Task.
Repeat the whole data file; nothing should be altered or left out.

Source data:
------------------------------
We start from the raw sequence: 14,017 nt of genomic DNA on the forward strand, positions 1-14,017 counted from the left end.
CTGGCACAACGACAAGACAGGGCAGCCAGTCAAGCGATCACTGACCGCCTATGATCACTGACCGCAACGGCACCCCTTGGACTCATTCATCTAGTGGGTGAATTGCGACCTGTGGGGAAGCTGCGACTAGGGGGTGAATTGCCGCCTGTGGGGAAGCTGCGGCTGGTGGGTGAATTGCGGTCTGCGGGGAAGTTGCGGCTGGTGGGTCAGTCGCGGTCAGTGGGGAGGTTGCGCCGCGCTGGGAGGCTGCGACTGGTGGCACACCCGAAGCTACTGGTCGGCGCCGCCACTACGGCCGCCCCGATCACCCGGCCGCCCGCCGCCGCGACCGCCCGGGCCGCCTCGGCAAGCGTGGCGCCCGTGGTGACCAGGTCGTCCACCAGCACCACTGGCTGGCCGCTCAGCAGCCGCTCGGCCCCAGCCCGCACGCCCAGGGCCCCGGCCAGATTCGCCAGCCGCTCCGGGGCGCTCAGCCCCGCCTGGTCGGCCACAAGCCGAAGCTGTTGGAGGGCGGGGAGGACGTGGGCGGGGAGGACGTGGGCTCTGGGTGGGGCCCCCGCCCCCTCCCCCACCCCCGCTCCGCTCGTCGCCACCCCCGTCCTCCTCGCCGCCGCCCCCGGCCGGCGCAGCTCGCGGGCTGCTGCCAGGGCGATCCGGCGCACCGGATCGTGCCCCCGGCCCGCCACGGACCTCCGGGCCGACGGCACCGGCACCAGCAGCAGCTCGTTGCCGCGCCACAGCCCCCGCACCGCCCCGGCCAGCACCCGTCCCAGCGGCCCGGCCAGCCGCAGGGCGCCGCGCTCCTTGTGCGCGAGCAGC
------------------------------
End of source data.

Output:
We start from the raw sequence: 14,017 nt of genomic DNA on the forward strand, positions 1-14,017 counted from the left end.
CTGGCACAACGACAAGACAGGGCAGCCAGTCAAGCGATCACTGACCGCCTATGATCACTGACCGCAACGGCACCCCTTGGACTCATTCATCTAGTGGGTGAATTGCGACCTGTGGGGAAGCTGCGACTAGGGGGTGAATTGCCGCCTGTGGGGAAGCTGCGGCTGGTGGGTGAATTGCGGTCTGCGGGGAAGTTGCGGCTGGTGGGTCAGTCGCGGTCAGTGGGGAGGTTGCGCCGCGCTGGGAGGCTGCGACTGGTGGCACACCCGAAGCTACTGGTCGGCGCCGCCACTACGGCCGCCCCGATCACCCGGCCGCCCGCCGCCGCGACCGCCCGGGCCGCCTCGGCAAGCGTGGCGCCCGTGGTGACCAGGTCGTCCACCAGCACCACTGGCTGGCCGCTCAGCAGCCGCTCGGCCCCAGCCCGCACGCCCAGGGCCCCGGCCAGATTCGCCAGCCGCTCCGGGGCGCTCAGCCCCGCCTGGTCGGCCACAAGCCGAAGCTGTTGGAGGGCGGGGAGGACGTGGGCGGGGAGGACGTGGGCTCTGGGTGGGGCCCCCGCCCCCTCCCCCACCCCCGCTCCGCTCGTCGCCACCCCCGTCCTCCTCGCCGCCGCCCCCGGCCGGCGCAGCTCGCGGGCTGCTGCCAGGGCGATCCGGCGCACCGGATCGTGCCCCCGGCCCGCCACGGACCTCCGGGCCGACGGCACCGGCACCAGCAGCAGCTCGTTGCCGCGCCACAGCCCCCGCACCGCCCCGGCCAGCACCCGTCCCAGCGGCCCGGCCAGCCGCAGGGCGCCGCGCTCCTTGTGCGCGAGCAGC